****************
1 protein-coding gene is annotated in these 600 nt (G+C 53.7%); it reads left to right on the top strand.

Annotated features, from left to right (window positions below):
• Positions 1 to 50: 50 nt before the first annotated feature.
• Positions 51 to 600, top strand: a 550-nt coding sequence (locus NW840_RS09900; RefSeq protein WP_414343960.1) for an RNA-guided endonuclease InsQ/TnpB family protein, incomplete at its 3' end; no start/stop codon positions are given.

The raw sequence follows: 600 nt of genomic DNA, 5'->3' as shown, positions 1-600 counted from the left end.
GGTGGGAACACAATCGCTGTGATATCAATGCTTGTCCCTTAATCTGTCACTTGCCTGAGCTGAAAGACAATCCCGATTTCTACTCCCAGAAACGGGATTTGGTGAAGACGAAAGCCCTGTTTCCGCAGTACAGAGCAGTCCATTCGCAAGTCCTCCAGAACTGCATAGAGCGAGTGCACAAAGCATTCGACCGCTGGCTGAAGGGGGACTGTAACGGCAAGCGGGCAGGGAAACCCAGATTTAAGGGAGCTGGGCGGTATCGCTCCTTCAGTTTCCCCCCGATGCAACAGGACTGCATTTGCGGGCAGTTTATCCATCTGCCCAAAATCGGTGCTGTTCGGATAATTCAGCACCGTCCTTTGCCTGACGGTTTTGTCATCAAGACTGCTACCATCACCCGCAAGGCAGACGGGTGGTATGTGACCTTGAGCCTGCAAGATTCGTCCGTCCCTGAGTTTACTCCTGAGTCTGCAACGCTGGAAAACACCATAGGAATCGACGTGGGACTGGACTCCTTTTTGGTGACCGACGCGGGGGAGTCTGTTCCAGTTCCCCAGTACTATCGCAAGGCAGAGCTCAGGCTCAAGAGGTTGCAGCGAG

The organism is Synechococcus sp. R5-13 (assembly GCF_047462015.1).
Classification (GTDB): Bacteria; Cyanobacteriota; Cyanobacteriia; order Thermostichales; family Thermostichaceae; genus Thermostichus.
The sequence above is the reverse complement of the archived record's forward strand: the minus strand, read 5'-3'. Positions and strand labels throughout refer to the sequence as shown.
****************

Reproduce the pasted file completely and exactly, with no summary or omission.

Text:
1 protein-coding gene is annotated in these 600 nt (G+C 53.7%); it reads left to right on the top strand.

Annotated features, from left to right (window positions below):
• Positions 1 to 50: 50 nt before the first annotated feature.
• Positions 51 to 600, top strand: a 550-nt coding sequence (locus NW840_RS09900; RefSeq protein WP_414343960.1) for an RNA-guided endonuclease InsQ/TnpB family protein, incomplete at its 3' end; no start/stop codon positions are given.

The raw sequence follows: 600 nt of genomic DNA, 5'->3' as shown, positions 1-600 counted from the left end.
GGTGGGAACACAATCGCTGTGATATCAATGCTTGTCCCTTAATCTGTCACTTGCCTGAGCTGAAAGACAATCCCGATTTCTACTCCCAGAAACGGGATTTGGTGAAGACGAAAGCCCTGTTTCCGCAGTACAGAGCAGTCCATTCGCAAGTCCTCCAGAACTGCATAGAGCGAGTGCACAAAGCATTCGACCGCTGGCTGAAGGGGGACTGTAACGGCAAGCGGGCAGGGAAACCCAGATTTAAGGGAGCTGGGCGGTATCGCTCCTTCAGTTTCCCCCCGATGCAACAGGACTGCATTTGCGGGCAGTTTATCCATCTGCCCAAAATCGGTGCTGTTCGGATAATTCAGCACCGTCCTTTGCCTGACGGTTTTGTCATCAAGACTGCTACCATCACCCGCAAGGCAGACGGGTGGTATGTGACCTTGAGCCTGCAAGATTCGTCCGTCCCTGAGTTTACTCCTGAGTCTGCAACGCTGGAAAACACCATAGGAATCGACGTGGGACTGGACTCCTTTTTGGTGACCGACGCGGGGGAGTCTGTTCCAGTTCCCCAGTACTATCGCAAGGCAGAGCTCAGGCTCAAGAGGTTGCAGCGAG

The organism is Synechococcus sp. R5-13 (assembly GCF_047462015.1).
Classification (GTDB): Bacteria; Cyanobacteriota; Cyanobacteriia; order Thermostichales; family Thermostichaceae; genus Thermostichus.
The sequence above is the reverse complement of the archived record's forward strand: the minus strand, read 5'-3'. Positions and strand labels throughout refer to the sequence as shown.